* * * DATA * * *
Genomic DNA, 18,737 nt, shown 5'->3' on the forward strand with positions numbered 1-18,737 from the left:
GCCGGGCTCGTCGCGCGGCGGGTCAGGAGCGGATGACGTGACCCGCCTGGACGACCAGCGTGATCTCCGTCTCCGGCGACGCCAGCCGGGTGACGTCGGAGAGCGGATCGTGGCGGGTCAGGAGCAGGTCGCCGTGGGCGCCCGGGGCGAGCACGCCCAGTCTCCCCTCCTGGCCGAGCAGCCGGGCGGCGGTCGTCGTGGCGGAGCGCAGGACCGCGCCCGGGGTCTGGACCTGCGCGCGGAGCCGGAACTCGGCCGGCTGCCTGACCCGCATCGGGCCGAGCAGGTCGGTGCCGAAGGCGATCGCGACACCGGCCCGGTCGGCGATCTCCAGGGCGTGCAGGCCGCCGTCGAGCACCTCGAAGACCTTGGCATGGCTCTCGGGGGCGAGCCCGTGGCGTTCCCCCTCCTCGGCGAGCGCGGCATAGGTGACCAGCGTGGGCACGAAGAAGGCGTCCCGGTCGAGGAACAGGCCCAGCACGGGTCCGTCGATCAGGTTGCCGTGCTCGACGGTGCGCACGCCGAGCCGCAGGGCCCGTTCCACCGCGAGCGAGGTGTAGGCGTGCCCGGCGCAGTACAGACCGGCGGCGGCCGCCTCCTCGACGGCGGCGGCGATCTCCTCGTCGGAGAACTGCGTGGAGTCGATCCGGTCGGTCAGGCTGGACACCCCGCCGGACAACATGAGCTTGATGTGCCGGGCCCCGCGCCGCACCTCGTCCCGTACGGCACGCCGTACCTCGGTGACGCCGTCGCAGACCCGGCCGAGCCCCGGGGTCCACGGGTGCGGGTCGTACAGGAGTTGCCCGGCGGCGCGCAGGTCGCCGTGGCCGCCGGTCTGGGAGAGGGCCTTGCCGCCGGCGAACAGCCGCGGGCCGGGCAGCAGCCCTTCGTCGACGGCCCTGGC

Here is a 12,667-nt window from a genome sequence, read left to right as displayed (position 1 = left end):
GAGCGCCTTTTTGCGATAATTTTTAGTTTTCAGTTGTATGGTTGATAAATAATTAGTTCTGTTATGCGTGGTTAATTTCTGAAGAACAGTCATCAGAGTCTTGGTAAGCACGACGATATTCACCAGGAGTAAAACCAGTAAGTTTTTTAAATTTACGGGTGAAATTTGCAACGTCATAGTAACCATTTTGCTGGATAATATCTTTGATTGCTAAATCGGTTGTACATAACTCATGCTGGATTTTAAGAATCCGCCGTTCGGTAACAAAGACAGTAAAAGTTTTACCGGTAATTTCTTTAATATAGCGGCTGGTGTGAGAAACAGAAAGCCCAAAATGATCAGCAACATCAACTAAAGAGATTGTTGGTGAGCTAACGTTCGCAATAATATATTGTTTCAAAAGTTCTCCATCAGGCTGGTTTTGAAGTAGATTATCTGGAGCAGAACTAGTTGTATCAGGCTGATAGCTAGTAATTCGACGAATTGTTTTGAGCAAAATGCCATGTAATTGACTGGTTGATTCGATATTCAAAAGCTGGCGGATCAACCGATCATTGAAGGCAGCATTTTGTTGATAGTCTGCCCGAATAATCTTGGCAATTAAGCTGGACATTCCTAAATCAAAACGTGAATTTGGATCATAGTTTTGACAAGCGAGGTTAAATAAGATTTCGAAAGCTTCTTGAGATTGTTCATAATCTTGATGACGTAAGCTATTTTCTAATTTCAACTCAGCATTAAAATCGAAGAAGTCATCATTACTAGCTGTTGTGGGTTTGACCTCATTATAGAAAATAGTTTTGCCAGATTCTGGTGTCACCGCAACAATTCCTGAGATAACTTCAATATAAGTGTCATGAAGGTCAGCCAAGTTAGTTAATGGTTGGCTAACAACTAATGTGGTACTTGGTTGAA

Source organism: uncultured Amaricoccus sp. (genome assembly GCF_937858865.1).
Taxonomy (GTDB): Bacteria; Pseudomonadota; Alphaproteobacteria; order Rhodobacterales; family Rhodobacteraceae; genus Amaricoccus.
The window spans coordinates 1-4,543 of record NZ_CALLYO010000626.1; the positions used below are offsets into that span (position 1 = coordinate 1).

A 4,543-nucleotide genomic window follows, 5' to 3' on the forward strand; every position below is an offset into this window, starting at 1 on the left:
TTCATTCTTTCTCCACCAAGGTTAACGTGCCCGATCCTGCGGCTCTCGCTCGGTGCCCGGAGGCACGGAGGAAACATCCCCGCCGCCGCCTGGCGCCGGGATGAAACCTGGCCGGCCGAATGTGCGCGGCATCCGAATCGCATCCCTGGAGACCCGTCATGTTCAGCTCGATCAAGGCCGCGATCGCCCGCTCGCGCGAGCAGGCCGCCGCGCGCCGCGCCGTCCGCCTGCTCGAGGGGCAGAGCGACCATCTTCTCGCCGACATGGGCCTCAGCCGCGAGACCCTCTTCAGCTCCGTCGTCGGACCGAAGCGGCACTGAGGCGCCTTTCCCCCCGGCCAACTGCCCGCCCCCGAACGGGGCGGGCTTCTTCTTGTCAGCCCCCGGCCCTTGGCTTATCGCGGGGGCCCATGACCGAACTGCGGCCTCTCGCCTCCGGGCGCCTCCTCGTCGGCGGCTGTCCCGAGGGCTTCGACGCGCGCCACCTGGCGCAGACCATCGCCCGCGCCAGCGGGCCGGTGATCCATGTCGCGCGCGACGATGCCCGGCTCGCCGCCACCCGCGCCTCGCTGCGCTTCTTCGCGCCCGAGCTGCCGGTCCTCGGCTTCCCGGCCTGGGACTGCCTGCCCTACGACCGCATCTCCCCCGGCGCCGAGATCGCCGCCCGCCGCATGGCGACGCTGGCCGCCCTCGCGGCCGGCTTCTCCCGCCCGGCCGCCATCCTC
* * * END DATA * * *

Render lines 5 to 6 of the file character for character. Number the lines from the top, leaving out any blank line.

Source organism: uncultured Amaricoccus sp. (genome assembly GCF_937858865.1).
Taxonomy (GTDB): Bacteria; Pseudomonadota; Alphaproteobacteria; order Rhodobacterales; family Rhodobacteraceae; genus Amaricoccus.